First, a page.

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‘Inner City 100’ honors list of fastest-growing urban companies

Ten Massachusetts firms were named to the list

Sandra Larson | 6/5/2013, 2:01 p.m.

Minority and female ownership is higher among the Inner City 100 than the national norms. Of this year’s winners, 35 percent are minority-owned, while nationally, 21 percent of all companies are headed by minorities, according to ICIC. And woman-owned firms make up 28 percent of the winners, while only 10 percent of companies with over $1 million in annual revenues are woman-owned nationally.

Nina Brown and Clarissa Rowe founded their Boston landscape architecture and urban design firm in 1981 to create a better workplace for women who wanted to have both children and rewarding careers.

“It’s hard to believe, but 30 years ago people would tell us you couldn’t have any responsibilities on the job if you have children; you had to do one or the other,” said Brown.

Their company, Brown, Richardson + Rowe Inc., has grown to a mostly female staff of 12. They worked from a church basement and then on Congress Street before moving to Post Office Square in downtown Boston. A city location was important, Brown said, to take advantage of public transit and to be taken seriously as designers of urban parks. Their work includes Boston projects such as the East Boston Greenway, Constitution Beach and Spectacle Island, as well as park projects in the state’s midsize “gateway cities” such as Lowell and Holyoke.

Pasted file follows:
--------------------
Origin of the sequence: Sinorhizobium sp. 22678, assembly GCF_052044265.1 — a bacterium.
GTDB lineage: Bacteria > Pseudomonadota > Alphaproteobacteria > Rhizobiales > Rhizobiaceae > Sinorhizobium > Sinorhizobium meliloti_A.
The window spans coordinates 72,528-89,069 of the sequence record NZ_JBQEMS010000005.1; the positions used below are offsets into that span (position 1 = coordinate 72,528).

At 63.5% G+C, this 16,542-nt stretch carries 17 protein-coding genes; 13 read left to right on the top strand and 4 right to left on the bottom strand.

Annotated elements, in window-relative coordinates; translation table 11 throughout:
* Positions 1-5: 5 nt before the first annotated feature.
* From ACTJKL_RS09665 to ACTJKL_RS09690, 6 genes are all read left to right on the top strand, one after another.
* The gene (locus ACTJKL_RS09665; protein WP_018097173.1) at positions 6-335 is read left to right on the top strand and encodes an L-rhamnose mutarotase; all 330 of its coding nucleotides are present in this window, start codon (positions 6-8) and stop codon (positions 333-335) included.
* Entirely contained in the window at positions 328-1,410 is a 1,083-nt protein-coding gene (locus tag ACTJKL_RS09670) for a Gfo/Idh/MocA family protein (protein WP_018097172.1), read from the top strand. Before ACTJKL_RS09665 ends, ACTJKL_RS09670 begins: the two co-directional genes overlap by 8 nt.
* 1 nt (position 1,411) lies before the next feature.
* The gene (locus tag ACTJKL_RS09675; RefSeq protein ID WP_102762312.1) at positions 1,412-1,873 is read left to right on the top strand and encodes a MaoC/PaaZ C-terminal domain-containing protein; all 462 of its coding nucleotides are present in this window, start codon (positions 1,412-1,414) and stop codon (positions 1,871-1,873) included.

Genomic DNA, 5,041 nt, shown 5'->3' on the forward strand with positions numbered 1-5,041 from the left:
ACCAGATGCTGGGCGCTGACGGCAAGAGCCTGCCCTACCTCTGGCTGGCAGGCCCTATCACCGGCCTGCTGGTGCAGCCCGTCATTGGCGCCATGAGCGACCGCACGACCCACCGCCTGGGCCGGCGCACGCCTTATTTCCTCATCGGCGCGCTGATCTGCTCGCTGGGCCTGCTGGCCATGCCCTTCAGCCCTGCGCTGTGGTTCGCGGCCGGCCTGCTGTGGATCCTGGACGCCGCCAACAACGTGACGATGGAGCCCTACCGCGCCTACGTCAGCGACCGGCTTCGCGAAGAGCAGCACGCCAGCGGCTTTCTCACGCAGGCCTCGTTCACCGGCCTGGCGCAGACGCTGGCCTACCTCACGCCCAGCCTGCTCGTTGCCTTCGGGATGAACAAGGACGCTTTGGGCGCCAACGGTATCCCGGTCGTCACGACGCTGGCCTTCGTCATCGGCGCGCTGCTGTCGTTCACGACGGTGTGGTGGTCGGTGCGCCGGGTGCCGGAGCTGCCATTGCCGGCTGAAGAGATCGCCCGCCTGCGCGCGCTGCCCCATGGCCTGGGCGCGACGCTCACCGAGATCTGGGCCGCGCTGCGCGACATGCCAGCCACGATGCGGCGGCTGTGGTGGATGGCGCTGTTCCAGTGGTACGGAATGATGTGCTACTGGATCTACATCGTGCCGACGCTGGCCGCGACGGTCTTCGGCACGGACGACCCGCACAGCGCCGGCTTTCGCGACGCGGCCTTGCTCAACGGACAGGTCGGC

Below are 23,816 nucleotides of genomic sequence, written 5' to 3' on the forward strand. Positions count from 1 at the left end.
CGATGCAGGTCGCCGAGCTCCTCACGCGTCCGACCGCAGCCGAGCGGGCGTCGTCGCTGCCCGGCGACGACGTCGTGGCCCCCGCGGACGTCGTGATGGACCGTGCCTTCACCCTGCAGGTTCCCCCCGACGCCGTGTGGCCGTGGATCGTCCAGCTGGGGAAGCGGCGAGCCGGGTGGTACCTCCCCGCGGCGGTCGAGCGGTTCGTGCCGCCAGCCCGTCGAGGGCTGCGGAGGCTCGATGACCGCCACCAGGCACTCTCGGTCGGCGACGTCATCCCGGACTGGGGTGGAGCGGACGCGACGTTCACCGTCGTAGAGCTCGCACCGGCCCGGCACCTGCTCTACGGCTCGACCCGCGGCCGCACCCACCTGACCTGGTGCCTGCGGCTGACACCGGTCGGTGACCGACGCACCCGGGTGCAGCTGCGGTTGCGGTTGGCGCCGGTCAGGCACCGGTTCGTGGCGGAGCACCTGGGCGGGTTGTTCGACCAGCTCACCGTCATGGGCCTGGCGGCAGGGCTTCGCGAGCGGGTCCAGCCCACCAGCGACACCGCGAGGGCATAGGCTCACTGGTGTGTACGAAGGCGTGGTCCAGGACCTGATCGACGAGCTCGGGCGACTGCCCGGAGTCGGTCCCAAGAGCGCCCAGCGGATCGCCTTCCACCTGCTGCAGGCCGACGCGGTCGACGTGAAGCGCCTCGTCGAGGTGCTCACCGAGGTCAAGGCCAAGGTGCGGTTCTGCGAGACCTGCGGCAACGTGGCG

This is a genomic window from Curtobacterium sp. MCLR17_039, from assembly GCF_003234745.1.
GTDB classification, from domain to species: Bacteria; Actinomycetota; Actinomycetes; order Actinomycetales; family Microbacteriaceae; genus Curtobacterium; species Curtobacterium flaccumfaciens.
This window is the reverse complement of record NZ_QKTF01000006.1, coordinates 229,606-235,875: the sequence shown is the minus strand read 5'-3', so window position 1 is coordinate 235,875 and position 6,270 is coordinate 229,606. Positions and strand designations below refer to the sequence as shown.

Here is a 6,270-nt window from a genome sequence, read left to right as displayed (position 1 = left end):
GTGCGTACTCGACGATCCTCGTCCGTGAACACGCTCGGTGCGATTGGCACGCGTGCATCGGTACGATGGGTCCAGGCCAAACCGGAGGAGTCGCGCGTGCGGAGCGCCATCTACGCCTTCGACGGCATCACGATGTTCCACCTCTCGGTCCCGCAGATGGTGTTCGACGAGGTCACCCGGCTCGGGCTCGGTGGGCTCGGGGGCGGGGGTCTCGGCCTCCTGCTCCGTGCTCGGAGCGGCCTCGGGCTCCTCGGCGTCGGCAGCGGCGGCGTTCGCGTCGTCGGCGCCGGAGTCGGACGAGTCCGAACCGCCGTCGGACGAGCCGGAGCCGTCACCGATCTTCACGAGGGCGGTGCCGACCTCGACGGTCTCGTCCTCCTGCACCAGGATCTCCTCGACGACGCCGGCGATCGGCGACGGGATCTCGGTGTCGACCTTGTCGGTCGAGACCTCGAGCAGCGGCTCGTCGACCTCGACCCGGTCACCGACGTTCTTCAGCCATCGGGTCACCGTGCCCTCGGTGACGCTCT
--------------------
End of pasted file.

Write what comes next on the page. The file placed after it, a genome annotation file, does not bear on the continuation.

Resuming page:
To qualify for the Inner City 100, firms must have at least 10 full-time employees and a five-year operating history that includes at least $200,000 in revenues in the first year of consideration and fifth-year sales of at least $1 million. More than half of their operations must be located in an urban area that is “economically distressed,” meaning it has 50 percent higher unemployment, 50 percent higher poverty level, and 50 percent lower median income than its broader metropolitan area.

This year’s winners came from 48 cities in 27 states. Boston, with seven companies on the list, was second only to Chicago; Massachusetts ranked fourth, behind California, Illinois and Texas.

Other Massachusetts companies on the 2013 Inner City 100 list are Fennick McCredie Architecture of Boston; travel shipping company Luggage Forward of Boston; corporate asset recovery company The Locator Services Group of Boston; CrunchTime! Information Systems of Boston, which provides enterprise reporting tools for restaurants; minority-owned construction and environmental remediation company RM Technologies of Lawrence; TANTARA of Worcester, a construction and environmental remediation company; and environmental and civil engineering firm Watermark of Lowell.

The winning CEOs who spoke with the Banner offered simple words of advice for business success: Know your product. Get an accountant if you don’t have a business background. Find a community bank who knows you as people and will understand when you have cash flow problems. Try for every award you can win. Keep networking. Be honest about what you can do, and do it well.

“It’s not magic at all,” said Nunes. “What’s different about us is we finish our jobs. That’s basic quality. People don’t mind paying more for quality. It takes a lot of time for a business to recover from an unhappy client.”

And, of course, it helps to enjoy what you do.

Pinck recalls the satisfaction of helping the Jamaica Plain Neighborhood Development Corporation develop the last stages of the Brewery complex. “I was always interested in repurposing older buildings,” she said. “And to see something like that add so much life to an area — it feels good.”